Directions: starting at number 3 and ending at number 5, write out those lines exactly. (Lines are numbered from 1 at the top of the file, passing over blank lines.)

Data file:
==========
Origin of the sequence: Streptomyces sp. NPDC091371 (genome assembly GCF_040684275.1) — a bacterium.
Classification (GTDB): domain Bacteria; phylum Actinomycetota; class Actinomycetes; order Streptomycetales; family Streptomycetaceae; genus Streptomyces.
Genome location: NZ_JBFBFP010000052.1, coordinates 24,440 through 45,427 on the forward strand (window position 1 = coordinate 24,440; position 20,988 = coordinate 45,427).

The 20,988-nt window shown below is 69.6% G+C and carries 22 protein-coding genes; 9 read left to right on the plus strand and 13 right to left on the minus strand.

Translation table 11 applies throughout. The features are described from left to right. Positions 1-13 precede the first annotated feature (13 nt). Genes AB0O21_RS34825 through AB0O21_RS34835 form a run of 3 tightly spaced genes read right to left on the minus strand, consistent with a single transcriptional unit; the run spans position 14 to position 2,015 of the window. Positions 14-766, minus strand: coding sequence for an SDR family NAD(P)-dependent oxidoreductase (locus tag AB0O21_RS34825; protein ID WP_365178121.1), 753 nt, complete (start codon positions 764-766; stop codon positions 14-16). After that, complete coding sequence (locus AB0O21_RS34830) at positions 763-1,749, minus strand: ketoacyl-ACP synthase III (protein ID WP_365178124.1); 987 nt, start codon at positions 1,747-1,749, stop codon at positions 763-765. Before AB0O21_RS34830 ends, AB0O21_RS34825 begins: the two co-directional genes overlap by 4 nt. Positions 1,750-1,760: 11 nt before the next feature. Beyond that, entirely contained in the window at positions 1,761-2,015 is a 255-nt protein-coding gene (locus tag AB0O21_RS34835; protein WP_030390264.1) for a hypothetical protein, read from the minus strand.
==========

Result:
Genome location: NZ_JBFBFP010000052.1, coordinates 24,440 through 45,427 on the forward strand (window position 1 = coordinate 24,440; position 20,988 = coordinate 45,427).

The 20,988-nt window shown below is 69.6% G+C and carries 22 protein-coding genes; 9 read left to right on the plus strand and 13 right to left on the minus strand.

Translation table 11 applies throughout. The features are described from left to right. Positions 1-13 precede the first annotated feature (13 nt). Genes AB0O21_RS34825 through AB0O21_RS34835 form a run of 3 tightly spaced genes read right to left on the minus strand, consistent with a single transcriptional unit; the run spans position 14 to position 2,015 of the window. Positions 14-766, minus strand: coding sequence for an SDR family NAD(P)-dependent oxidoreductase (locus tag AB0O21_RS34825; protein ID WP_365178121.1), 753 nt, complete (start codon positions 764-766; stop codon positions 14-16). After that, complete coding sequence (locus AB0O21_RS34830) at positions 763-1,749, minus strand: ketoacyl-ACP synthase III (protein ID WP_365178124.1); 987 nt, start codon at positions 1,747-1,749, stop codon at positions 763-765. Before AB0O21_RS34830 ends, AB0O21_RS34825 begins: the two co-directional genes overlap by 4 nt. Positions 1,750-1,760: 11 nt before the next feature. Beyond that, entirely contained in the window at positions 1,761-2,015 is a 255-nt protein-coding gene (locus tag AB0O21_RS34835; protein WP_030390264.1) for a hypothetical protein, read from the minus strand.